Lost Battalion (1960 film)

Lost Battalion (aka Escape to Paradise) is a 1960 black-and-white Filipino war film and love story produced and directed by Eddie Romero, and co-produced by Romero and Kane W. Lynn.[3] Set during World War II, it stars Leopoldo Salcedo, Johnny Monteiro and Diane Jergens. It was later released in the US by American International Pictures as Lost Batallion, on a double feature with Guns of the Black Witch in 1962. The film's ad line read "200 Men and One Girl Trapped in a Ring of Steel!"[4]

Lost Battalion
Directed byEddie Romero
Produced by
Written byCesar Amigo
Eddie Romero
StarringLeopoldo Salcedo
Diane Jergens
Music byLes Baxter
CinematographyFelipe Sacdalan[2]
Distributed byPeople's Pictures (1960) (Philippines)
American International Pictures (1962) (USA)
Release date
17 March 1960 (1960-03-17) (PH)
4 April 1960 (1960-04-04) (UK)
Running time
83 minutes
CountryPhilippines
LanguageFilipino
English

Plot

In the Philippines during World War II, an American major tries to move a guerilla unit and group of American refugees to the coast, so they can be rescued by submarine, all the while trying to avoid capture by the occupying Japanese forces. Leopoldo Salcedo played the handsome Filipino guerilla leader who is in love with a stranded American girl Kathy (Diane Jergens). .

Cast

  • Leopoldo Salcedo as Ramon
  • Diane Jergens as Kathy
  • Jennings Sturgeon as Hughes
  • Joe Sison as Pepe
  • Bruce Baxter as Jimmy
  • Rosi Acosta as Pepe's Wife
  • Joe Dennis as Landis

Notes

The Philippines were overrun by the Japanese during WW2, and had to resort to guerilla fighting until General Douglas MacArthur made his famous return. The Philippines was liberated in 1945.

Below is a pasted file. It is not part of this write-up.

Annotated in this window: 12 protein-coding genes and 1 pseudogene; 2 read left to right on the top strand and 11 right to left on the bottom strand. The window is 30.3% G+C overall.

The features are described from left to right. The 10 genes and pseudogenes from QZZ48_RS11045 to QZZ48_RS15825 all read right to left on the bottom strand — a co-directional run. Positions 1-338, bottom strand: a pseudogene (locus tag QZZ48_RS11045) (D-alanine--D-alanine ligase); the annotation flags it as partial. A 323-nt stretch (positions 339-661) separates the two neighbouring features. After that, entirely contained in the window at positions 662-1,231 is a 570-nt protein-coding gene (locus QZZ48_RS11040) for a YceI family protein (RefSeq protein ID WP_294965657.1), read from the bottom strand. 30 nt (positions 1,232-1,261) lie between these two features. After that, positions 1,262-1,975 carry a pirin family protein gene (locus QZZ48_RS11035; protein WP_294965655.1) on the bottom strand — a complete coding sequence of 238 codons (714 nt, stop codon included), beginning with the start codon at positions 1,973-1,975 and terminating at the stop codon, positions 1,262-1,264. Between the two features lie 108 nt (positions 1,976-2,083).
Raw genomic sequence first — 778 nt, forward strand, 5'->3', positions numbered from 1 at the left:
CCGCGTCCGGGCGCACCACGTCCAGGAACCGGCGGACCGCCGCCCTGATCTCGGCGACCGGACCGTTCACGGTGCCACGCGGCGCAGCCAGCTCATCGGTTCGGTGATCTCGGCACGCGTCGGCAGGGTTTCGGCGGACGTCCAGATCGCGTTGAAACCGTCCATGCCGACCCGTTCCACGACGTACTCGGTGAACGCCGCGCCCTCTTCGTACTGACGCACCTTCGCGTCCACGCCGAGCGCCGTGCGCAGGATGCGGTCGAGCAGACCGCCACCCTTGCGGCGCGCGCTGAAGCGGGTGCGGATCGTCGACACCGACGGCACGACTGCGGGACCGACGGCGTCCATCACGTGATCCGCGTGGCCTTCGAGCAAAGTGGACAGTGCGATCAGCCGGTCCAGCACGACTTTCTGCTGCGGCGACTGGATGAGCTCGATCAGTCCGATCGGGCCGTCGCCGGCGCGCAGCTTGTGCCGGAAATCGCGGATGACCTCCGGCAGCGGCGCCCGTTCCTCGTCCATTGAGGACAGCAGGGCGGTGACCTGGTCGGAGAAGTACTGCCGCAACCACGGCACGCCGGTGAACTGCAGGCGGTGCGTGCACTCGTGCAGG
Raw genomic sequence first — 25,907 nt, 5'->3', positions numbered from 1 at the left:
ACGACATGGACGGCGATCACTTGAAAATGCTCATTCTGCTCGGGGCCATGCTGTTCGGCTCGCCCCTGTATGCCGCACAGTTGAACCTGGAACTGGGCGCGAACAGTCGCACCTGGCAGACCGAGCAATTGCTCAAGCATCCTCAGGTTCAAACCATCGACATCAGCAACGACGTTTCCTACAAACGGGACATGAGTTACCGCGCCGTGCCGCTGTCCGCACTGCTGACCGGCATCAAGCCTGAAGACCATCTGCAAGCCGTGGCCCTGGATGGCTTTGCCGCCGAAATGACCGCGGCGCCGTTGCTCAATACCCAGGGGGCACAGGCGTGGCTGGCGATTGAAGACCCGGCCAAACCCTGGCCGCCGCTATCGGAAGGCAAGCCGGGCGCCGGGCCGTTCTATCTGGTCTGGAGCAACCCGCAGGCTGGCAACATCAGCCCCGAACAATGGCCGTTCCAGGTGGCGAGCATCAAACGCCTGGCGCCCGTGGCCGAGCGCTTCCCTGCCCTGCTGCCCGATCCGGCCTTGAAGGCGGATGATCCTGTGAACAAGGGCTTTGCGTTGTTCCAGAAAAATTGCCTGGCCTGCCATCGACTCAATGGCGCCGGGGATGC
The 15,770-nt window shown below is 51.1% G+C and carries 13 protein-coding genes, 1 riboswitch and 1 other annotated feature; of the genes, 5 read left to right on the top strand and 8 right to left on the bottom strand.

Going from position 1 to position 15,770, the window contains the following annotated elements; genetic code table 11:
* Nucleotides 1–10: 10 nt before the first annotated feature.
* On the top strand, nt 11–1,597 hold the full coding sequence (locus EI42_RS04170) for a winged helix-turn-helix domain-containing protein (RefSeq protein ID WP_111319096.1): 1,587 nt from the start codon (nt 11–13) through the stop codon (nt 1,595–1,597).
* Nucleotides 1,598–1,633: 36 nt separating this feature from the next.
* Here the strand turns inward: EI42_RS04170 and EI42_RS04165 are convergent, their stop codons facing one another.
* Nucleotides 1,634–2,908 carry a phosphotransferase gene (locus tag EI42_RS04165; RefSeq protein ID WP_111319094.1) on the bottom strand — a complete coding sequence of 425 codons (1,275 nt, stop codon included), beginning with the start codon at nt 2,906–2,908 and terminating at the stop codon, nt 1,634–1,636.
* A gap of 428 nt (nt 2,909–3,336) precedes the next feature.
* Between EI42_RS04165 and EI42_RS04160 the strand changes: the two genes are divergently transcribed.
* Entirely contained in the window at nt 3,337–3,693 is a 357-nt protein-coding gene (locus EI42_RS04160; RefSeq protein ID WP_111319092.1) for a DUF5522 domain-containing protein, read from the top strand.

This movie also features the main character, Ramon, with Mr. Hughes and his daughter Katherine, both Americans, hiding in a cave and discovered by a primitive band of locals. These are presumed to be the Aeta people, thought to be the original people of the islands. The Aeta are smaller and darker than most Filipinos, and possess dark curly hair that made the Spanish, when they invaded in the 1500s, label them as "negritos".

References

  1. Ray, Fred Olen (1991). "The New Poverty Row". McFarland and Co. Inc. ISBN 0-89950-628-3. Page 64
  2. http://www.manunuri.com/felipe_sacdalan_unflagging_proponent_of_the_invisible_camera
  3. Ray, Fred Olen (1991). "The New Poverty Row". McFarland and Co. Inc. ISBN 0-89950-628-3. Page 64
  4. Ray, Fred Olen (1991). "The New Poverty Row". McFarland and Co. Inc. ISBN 0-89950-628-3. Page 64


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